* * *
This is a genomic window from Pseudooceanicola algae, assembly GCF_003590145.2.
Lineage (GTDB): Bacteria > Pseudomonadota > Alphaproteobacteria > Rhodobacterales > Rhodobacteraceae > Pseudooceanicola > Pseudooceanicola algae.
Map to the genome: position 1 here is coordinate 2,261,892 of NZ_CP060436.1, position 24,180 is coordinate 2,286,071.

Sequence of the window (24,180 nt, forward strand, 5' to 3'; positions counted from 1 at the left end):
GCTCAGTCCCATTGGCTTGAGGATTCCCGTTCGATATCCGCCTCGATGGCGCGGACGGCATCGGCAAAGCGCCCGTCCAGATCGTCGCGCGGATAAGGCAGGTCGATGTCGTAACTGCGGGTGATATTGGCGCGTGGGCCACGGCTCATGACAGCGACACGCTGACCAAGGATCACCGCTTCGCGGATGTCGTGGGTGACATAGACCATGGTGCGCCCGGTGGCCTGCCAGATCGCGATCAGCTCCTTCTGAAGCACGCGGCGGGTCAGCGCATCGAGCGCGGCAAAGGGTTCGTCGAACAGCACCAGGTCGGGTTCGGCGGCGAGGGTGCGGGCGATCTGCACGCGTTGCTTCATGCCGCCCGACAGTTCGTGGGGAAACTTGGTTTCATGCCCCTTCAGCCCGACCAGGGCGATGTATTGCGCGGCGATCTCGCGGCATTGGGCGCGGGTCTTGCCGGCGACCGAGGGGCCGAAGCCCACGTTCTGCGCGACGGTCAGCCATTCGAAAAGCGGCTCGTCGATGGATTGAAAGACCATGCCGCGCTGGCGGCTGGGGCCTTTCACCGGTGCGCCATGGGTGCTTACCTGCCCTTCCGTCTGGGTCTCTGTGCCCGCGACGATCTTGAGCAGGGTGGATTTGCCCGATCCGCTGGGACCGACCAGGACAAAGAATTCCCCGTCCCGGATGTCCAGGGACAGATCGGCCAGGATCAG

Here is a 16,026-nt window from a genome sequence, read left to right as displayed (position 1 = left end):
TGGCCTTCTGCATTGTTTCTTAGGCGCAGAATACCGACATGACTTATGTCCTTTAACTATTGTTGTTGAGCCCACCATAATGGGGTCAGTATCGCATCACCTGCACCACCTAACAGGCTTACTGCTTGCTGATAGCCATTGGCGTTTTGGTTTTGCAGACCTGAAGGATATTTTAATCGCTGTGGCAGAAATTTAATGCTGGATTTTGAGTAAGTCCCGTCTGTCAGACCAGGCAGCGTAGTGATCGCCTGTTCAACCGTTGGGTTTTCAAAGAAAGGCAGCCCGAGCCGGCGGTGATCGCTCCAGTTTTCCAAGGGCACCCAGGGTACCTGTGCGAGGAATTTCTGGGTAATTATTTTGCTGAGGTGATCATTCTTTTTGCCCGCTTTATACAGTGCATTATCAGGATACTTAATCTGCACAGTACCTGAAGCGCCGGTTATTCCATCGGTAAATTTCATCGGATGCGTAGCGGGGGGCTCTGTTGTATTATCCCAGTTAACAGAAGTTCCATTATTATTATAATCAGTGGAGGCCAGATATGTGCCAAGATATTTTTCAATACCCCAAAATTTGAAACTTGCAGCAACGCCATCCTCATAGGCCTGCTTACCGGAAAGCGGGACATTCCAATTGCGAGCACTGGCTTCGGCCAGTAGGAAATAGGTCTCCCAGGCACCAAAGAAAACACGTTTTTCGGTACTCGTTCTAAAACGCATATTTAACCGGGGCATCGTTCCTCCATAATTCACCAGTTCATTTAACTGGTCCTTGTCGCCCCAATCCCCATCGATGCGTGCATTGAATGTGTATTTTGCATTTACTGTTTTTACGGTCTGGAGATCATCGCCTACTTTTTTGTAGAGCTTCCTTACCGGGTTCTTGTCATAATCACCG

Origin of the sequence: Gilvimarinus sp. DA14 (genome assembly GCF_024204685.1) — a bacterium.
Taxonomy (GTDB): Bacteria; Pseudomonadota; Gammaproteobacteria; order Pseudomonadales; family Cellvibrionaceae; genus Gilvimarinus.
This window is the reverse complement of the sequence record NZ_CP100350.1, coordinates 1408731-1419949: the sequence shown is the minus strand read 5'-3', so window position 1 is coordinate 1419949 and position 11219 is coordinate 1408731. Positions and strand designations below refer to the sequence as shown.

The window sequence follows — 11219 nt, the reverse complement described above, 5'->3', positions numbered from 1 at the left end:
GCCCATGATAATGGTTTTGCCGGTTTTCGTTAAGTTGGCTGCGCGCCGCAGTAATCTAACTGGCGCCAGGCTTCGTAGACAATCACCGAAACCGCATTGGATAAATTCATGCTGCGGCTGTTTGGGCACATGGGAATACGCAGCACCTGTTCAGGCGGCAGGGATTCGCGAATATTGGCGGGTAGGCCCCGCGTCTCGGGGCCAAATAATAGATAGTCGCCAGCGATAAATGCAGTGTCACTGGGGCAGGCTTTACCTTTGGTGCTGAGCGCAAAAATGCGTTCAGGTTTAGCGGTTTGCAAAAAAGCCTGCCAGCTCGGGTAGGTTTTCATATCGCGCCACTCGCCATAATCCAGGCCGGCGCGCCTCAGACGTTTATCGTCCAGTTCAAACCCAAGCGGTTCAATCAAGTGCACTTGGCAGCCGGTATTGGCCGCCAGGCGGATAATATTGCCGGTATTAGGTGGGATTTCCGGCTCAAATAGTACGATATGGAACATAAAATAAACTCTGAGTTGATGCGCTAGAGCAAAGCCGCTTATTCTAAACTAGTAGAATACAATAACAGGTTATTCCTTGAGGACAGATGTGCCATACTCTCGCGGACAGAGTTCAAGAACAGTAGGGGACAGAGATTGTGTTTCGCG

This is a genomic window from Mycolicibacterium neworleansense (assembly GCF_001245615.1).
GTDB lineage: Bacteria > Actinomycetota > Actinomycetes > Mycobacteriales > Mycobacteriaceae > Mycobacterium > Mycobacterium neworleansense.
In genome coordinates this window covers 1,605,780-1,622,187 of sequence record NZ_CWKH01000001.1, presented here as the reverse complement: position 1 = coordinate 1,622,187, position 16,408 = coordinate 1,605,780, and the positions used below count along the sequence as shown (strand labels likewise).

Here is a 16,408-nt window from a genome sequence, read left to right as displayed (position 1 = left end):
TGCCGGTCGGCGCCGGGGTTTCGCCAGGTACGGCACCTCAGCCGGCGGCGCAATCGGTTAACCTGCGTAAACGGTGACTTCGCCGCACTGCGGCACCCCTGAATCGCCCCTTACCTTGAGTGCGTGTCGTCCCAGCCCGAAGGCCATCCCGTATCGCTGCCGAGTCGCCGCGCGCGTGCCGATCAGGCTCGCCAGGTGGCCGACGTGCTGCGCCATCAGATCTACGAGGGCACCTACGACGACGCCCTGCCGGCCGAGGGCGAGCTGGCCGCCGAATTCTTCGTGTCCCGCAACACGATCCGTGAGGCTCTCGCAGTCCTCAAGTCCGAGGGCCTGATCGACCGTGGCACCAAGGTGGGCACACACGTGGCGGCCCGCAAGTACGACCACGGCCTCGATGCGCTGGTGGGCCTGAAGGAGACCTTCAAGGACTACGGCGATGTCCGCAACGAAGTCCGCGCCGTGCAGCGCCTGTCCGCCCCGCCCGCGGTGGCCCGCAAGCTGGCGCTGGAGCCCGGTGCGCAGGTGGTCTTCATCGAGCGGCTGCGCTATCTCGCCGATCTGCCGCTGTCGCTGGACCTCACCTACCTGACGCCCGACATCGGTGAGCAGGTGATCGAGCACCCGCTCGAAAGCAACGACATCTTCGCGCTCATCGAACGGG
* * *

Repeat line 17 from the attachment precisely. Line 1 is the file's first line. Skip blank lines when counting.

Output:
TGCCGGTCGGCGCCGGGGTTTCGCCAGGTACGGCACCTCAGCCGGCGGCGCAATCGGTTAACCTGCGTAAACGGTGACTTCGCCGCACTGCGGCACCCCTGAATCGCCCCTTACCTTGAGTGCGTGTCGTCCCAGCCCGAAGGCCATCCCGTATCGCTGCCGAGTCGCCGCGCGCGTGCCGATCAGGCTCGCCAGGTGGCCGACGTGCTGCGCCATCAGATCTACGAGGGCACCTACGACGACGCCCTGCCGGCCGAGGGCGAGCTGGCCGCCGAATTCTTCGTGTCCCGCAACACGATCCGTGAGGCTCTCGCAGTCCTCAAGTCCGAGGGCCTGATCGACCGTGGCACCAAGGTGGGCACACACGTGGCGGCCCGCAAGTACGACCACGGCCTCGATGCGCTGGTGGGCCTGAAGGAGACCTTCAAGGACTACGGCGATGTCCGCAACGAAGTCCGCGCCGTGCAGCGCCTGTCCGCCCCGCCCGCGGTGGCCCGCAAGCTGGCGCTGGAGCCCGGTGCGCAGGTGGTCTTCATCGAGCGGCTGCGCTATCTCGCCGATCTGCCGCTGTCGCTGGACCTCACCTACCTGACGCCCGACATCGGTGAGCAGGTGATCGAGCACCCGCTCGAAAGCAACGACATCTTCGCGCTCATCGAACGGG